Day 10 on board the Stad Amsterdam
Anchored for the first time since we left Falmouth, I slept so soundly that when I awoke I forgot that I was on the water, until there was just the slightest movement and the voyage came back to me in a flood of memories. Redmond was in the bunk across from me snoring gently. When he asked, I told him his snoring didn’t bothered me, that actually it was comforting because I knew he was all right. Okay, so we were both more or less deaf in one ear. If any of our noises got too much for us, we could easily turn over exposing a deaf ear. We were perfect cabin mates.
Redmond started to stir as I got up and dressed. This morning we were particularly excited, as this was an unscheduled stop to pick up scientists who had sailed to Selvagem2/ Grande on a small boat several days earlier with a film crew to look for the egg of an extinct bird that was endemic to the island. The team had had a particularly rough crossing and since we were going to be sailing right by them, our captain decided to pick them up.
When Bert Boekschoten and Chaneke Meijer, both Paleontologists came on board they said that they had found the egg. They estimated it was 15 million years old. When they showed it to us, we were all amazed that it looked pretty much intact. Bert explained that it was preserved so well because it was filled with sand right after the chick came out.
I tried to look at the egg and grasp that is had been lying around for those many years. Redmond of course wanted to touch it. They would not let us. Along with the egg the team brought a few other guests as well, small lizards that hopped out of their backpacks and scurried into the crevices of the ship. Chaneke said that they were everywhere on the island and that we should catch them if we could, because the females give live births and they may get started on other islands.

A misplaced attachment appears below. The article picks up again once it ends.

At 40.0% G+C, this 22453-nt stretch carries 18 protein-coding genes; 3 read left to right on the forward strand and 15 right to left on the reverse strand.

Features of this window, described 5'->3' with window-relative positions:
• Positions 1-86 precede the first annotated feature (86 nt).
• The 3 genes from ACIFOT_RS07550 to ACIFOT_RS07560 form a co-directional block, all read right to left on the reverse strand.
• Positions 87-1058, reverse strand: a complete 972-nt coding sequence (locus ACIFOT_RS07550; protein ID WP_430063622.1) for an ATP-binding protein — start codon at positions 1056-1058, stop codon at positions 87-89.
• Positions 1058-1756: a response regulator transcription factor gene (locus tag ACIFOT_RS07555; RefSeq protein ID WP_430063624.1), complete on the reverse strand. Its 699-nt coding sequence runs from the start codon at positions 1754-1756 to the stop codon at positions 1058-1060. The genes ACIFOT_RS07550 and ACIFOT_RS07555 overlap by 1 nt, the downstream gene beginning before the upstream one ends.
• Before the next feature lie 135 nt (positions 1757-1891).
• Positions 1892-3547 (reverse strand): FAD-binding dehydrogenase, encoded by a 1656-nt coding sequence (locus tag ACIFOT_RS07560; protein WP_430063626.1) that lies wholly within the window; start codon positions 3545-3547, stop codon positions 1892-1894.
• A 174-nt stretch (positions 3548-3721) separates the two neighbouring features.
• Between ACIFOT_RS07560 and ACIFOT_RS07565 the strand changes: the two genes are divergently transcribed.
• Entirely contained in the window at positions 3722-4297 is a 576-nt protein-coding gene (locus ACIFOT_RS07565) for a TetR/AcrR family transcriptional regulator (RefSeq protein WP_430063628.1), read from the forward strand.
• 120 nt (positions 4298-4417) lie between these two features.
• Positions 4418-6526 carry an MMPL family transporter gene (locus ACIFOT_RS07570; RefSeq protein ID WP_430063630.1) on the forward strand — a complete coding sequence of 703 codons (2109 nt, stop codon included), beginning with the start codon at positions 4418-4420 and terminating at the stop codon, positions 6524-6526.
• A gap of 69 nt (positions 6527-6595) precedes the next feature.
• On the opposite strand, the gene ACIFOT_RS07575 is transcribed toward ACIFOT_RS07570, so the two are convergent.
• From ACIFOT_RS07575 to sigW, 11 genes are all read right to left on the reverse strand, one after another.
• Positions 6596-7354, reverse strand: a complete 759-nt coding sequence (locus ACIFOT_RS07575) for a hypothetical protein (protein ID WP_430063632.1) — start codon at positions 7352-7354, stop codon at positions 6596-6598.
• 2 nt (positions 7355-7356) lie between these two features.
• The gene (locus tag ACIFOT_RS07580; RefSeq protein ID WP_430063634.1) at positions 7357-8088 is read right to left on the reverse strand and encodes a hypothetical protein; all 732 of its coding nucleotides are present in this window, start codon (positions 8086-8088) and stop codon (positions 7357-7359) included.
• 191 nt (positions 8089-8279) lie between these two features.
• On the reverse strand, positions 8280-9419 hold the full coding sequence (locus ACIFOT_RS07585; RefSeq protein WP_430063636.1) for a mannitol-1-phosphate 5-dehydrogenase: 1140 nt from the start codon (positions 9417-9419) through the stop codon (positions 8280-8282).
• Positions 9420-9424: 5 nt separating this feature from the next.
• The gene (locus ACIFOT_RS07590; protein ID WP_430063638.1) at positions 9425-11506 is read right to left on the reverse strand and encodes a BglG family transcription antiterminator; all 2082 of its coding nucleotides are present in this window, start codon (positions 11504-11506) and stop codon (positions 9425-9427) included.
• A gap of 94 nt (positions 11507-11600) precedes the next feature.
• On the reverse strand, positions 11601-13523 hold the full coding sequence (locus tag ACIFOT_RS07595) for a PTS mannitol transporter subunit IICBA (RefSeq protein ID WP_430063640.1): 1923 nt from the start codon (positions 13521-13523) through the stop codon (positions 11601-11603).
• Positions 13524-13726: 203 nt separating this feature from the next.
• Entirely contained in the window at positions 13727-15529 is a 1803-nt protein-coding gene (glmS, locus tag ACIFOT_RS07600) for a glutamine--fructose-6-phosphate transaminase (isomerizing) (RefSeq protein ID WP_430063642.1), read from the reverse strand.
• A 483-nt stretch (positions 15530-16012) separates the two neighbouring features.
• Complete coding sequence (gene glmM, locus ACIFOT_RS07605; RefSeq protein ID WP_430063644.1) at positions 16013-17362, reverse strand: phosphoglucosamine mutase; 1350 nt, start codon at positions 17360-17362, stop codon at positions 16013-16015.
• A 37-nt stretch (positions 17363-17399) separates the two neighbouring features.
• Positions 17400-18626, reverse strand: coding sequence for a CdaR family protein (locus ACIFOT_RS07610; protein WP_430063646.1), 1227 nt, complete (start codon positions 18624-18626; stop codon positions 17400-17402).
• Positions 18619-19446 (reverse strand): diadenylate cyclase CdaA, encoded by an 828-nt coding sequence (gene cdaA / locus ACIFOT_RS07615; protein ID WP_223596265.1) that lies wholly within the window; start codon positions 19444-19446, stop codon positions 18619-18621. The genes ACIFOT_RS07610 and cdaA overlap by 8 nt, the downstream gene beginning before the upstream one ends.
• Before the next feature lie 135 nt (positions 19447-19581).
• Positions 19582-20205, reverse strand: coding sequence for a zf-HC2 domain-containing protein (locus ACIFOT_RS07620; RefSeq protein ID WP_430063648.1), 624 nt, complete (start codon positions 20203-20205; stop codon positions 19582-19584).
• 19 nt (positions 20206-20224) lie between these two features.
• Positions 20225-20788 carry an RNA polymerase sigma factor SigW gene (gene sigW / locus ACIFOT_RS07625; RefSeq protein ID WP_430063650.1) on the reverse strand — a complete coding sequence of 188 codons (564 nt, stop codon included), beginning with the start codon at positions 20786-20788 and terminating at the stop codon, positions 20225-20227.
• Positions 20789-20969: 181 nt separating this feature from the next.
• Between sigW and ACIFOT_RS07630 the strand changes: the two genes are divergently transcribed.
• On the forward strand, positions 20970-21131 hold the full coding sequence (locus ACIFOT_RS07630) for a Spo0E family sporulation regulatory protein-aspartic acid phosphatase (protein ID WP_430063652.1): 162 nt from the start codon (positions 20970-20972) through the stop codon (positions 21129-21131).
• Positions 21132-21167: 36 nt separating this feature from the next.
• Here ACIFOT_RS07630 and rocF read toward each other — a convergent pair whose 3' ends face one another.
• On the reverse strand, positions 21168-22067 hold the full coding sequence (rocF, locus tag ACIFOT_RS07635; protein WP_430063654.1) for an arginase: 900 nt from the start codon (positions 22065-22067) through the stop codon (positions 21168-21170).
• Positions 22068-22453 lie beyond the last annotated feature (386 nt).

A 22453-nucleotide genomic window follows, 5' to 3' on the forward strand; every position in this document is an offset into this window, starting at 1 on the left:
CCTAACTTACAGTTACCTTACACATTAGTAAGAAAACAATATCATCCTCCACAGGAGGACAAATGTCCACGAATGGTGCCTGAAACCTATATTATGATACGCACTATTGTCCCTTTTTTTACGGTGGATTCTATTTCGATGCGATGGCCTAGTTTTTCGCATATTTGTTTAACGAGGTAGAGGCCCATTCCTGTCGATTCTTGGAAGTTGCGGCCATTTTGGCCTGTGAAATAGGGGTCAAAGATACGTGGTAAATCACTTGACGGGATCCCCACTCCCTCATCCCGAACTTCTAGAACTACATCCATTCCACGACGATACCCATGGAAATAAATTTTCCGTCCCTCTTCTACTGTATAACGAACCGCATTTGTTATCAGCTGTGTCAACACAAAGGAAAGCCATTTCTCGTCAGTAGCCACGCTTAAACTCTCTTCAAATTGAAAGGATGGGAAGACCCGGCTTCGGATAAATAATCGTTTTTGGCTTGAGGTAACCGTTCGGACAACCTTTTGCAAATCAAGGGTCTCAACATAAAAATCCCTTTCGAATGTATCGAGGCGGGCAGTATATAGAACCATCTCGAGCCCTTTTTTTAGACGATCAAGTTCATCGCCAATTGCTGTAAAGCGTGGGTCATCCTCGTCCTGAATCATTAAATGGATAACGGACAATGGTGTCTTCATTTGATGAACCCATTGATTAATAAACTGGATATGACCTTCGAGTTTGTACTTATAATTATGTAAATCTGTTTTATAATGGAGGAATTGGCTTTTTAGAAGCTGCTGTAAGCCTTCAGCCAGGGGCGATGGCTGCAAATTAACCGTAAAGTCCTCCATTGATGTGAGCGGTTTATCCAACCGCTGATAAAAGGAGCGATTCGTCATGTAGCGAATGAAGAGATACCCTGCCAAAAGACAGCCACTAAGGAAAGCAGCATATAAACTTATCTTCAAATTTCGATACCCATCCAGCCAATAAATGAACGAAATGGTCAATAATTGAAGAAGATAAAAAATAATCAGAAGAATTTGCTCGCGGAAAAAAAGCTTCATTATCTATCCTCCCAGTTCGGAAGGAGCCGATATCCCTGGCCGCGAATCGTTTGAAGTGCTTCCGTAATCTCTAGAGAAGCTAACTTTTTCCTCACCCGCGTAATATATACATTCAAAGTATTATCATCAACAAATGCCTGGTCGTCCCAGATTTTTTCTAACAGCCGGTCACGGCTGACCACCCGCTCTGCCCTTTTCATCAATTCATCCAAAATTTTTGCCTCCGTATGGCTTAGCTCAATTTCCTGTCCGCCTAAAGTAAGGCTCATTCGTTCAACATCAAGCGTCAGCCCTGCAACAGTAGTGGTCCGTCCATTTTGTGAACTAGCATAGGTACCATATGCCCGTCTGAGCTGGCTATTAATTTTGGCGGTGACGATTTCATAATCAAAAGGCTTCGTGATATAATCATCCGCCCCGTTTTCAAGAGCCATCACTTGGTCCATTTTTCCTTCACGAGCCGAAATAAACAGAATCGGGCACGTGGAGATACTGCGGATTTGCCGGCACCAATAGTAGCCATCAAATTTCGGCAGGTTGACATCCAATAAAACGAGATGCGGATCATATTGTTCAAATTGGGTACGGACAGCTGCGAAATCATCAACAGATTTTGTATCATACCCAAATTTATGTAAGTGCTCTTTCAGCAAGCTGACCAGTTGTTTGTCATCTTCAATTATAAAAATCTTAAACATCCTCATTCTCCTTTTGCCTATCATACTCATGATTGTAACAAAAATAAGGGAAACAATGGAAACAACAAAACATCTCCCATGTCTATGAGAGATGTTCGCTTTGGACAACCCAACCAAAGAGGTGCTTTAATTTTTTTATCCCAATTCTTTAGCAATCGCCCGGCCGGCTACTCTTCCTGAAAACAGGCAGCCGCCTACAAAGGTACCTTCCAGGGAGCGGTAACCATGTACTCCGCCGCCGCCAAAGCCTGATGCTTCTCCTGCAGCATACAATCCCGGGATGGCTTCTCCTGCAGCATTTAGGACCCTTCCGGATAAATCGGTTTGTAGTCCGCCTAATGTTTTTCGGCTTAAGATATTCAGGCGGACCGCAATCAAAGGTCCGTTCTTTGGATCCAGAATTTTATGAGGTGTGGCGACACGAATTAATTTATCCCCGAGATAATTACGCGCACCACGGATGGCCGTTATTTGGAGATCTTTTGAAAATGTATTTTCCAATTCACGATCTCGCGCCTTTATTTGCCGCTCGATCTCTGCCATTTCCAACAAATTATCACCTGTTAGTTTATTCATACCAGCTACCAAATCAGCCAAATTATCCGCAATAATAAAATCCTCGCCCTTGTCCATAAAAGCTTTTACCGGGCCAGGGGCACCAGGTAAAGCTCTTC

My son, Sam, asked me during a conversation over the Internet a few days ago if there were any flies aboard? I thought it just the kind of question an 8-year old would ask. He said he thought there wouldn’t be any because maybe they would all get lost at sea. The answer however is that there seemed to me to be a small plague of them. They pestered us all down in the long room, and there were complaints, but now with the introduction of these lizards, maybe nature’s balance will be restored. One can only hope.
We weighed anchor later that afternoon in the lightest of winds and began the last leg to Tenerife.
Local Time: 13:00 HR
30º 08.9 N
15º 54.9 W
Wind Speed: 0-3 Knots
Wind Direction: SSE
Water Temperature: 22.2º C